DURING the first year of his accountancy studies at Nanyang Technological University, Mr Josiah Chia Jun Kit chanced upon the CPF (Central Provident Fund) Scholarship online, which appealed to his desire to make a difference in Singaporeans’ lives. Says Mr Chia, 28: “I was drawn to how the CPF features in every major milestone in Singaporeans’ lives — be it buying a home, paying for healthcare expenses or preparing for retirement.
“I believe few agencies in public service can offer such a diverse range of opportunities for learning and development.” He applied for the scholarship as he was confident that joining the CPF Board would provide him with a challenging and multi-faceted job, and enable him to have a meaningful public service career. Mr Chia, now a senior manager with CPF Board, recalls having to prepare for the scholarship interviews by beefing up his knowledge about the Board’s operations and its myriad schemes. He went for three interview sessions with the CPF Board’s human resource personnel, underwent psychometric tests, and attended another interview session with its chief executive and several group directors. He successfully clinched the CPF Mid-Term Undergraduate Scholarship in 2011, which covered the tuition fees for the remaining two years of his studies and a monthly allowance, as well as the funds for his overseas exchange programme.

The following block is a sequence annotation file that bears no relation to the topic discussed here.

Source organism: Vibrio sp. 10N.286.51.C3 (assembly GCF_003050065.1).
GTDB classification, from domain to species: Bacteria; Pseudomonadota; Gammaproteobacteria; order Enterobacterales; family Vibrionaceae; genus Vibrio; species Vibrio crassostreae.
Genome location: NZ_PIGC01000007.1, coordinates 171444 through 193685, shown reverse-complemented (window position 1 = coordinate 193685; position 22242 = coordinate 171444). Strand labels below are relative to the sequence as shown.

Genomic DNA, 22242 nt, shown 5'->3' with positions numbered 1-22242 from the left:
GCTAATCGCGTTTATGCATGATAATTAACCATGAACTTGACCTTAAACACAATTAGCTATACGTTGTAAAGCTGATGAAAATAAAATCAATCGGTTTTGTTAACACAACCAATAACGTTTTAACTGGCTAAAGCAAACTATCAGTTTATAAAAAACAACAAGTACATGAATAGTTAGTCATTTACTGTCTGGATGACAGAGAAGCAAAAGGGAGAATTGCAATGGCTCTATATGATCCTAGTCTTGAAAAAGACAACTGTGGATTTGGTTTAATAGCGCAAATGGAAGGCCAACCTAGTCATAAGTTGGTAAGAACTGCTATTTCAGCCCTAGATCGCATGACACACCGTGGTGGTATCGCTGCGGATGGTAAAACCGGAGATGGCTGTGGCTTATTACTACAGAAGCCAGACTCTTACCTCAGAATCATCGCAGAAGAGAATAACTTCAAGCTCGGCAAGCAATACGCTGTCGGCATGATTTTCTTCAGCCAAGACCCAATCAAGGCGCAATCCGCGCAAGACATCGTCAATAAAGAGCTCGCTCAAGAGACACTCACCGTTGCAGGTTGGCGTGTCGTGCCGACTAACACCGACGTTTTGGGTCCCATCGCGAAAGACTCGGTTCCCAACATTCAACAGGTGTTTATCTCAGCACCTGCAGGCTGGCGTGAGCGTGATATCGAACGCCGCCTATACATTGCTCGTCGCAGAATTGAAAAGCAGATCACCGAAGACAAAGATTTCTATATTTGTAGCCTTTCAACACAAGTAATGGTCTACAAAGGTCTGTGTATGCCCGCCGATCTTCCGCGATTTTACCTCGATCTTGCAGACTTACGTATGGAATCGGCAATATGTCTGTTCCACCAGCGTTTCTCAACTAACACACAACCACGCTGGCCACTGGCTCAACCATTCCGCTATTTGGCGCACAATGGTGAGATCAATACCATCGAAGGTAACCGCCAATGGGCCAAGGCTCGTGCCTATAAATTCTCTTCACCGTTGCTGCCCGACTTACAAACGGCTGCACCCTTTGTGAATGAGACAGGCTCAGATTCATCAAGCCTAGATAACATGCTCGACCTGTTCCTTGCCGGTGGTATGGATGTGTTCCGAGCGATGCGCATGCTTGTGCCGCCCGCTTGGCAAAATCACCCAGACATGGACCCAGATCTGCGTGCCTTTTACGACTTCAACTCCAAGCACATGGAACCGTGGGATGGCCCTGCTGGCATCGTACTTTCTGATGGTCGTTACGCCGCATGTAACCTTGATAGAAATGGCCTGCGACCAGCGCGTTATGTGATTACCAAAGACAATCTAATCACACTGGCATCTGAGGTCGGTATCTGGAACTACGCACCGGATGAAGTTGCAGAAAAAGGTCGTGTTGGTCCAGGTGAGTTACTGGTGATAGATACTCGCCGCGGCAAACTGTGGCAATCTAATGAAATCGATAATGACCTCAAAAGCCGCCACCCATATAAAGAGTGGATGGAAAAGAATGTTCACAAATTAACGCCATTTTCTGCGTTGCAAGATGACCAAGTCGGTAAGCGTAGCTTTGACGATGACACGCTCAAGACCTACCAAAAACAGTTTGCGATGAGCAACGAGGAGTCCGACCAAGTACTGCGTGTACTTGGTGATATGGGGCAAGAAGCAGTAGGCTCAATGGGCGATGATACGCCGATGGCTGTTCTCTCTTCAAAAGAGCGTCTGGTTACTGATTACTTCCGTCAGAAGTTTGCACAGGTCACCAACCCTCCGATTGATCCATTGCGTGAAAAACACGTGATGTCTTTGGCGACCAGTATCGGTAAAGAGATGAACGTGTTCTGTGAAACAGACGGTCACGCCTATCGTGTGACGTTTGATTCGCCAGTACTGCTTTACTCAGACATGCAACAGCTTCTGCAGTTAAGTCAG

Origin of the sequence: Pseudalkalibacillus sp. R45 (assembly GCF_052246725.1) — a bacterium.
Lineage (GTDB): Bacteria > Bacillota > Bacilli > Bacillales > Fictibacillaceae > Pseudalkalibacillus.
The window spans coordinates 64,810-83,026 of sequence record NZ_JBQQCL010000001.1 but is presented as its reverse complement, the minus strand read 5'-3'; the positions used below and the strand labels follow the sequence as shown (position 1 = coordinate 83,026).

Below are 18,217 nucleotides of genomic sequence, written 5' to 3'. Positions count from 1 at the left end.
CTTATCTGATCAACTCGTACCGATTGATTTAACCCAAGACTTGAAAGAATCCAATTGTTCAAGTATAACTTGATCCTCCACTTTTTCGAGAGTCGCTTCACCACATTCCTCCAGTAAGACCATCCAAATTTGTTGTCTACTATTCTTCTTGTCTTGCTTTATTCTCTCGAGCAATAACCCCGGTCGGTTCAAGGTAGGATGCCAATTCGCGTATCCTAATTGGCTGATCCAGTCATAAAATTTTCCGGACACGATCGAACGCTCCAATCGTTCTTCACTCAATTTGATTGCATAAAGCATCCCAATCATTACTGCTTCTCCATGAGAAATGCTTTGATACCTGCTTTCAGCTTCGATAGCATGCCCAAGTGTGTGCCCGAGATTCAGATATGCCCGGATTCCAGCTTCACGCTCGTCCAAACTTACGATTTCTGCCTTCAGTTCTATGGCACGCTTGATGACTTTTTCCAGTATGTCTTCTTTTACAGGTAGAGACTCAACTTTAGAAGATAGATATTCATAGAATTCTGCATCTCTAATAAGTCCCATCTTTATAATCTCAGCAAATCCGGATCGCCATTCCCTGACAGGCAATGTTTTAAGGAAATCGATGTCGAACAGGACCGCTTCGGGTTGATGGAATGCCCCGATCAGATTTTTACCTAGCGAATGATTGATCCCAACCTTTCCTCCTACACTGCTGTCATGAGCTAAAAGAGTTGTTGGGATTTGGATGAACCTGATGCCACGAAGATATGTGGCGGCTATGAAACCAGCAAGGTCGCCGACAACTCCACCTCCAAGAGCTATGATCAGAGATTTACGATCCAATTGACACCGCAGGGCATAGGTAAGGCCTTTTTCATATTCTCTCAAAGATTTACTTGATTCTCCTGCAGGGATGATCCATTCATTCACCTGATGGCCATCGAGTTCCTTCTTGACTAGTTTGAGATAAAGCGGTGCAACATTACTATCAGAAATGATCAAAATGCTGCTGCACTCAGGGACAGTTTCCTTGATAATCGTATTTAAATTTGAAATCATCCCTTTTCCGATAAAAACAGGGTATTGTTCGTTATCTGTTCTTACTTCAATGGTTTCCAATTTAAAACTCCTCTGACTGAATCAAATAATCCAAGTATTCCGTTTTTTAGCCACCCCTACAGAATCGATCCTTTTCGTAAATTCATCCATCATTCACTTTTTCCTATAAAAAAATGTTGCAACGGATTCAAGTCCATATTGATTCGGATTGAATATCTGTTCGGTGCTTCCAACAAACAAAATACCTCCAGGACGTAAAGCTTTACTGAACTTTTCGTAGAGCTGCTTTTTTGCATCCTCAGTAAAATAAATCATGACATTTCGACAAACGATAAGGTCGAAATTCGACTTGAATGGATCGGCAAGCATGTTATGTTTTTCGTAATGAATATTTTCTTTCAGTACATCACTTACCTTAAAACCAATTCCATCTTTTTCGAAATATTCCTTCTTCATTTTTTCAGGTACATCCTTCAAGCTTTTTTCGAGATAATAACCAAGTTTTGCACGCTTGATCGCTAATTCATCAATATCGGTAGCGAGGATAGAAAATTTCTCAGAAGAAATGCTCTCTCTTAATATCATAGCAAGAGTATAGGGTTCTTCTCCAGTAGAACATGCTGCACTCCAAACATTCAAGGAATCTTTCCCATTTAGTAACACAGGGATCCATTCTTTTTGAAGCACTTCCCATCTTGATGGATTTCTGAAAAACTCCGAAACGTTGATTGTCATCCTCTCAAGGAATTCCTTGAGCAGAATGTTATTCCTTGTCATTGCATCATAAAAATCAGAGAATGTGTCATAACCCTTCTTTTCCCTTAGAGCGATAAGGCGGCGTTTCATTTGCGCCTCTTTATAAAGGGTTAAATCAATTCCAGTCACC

In 2012, Mr Chia began a 10-week internship programme in the CPF Board’s Policy Research Department, where he undertook an individual research project on the state of retirement adequacy of women in Singapore, under close mentorship by a senior officer. One of his tasks was to identify vulnerable population segments by analysing the underlying factors that affected retirement adequacy among women, and studying the feasibility of using initiatives from other countries to address this issue. The project culminated in a final report and presentation to CPF Board’s management. The internship helped him to assimilate into the work culture and build relationships with his co-workers, while the project’s presentation to the organisation’s core management gave him a better idea of what was expected of him. Mr Chia found it heartening to know that his research project contributed towards real policy implementation to help improve retirement adequacy for women. The scholar graduated with a Bachelor of Accountancy in 2013 and started work at CPF that same year.
To gain a broader perspective of intra-agency policies, Mr Chia was seconded to the Ministry of Manpower from June 2015 to March 2017. Working at both organisations has enabled him to better appreciate their different perspectives and foster cross-agency working relationships. “Being a scholar has also allowed me to witness first-hand the close interaction between ministry and statutory board stakeholders when designing and implementing government policies,” he says. Mr Chia notes that it is inevitable that the organisations will have differing interests and inclinations. However, he found it “satisfying to see different parties working in tandem towards the ultimate goal — to collectively design and implement effective policies to benefit Singaporeans”.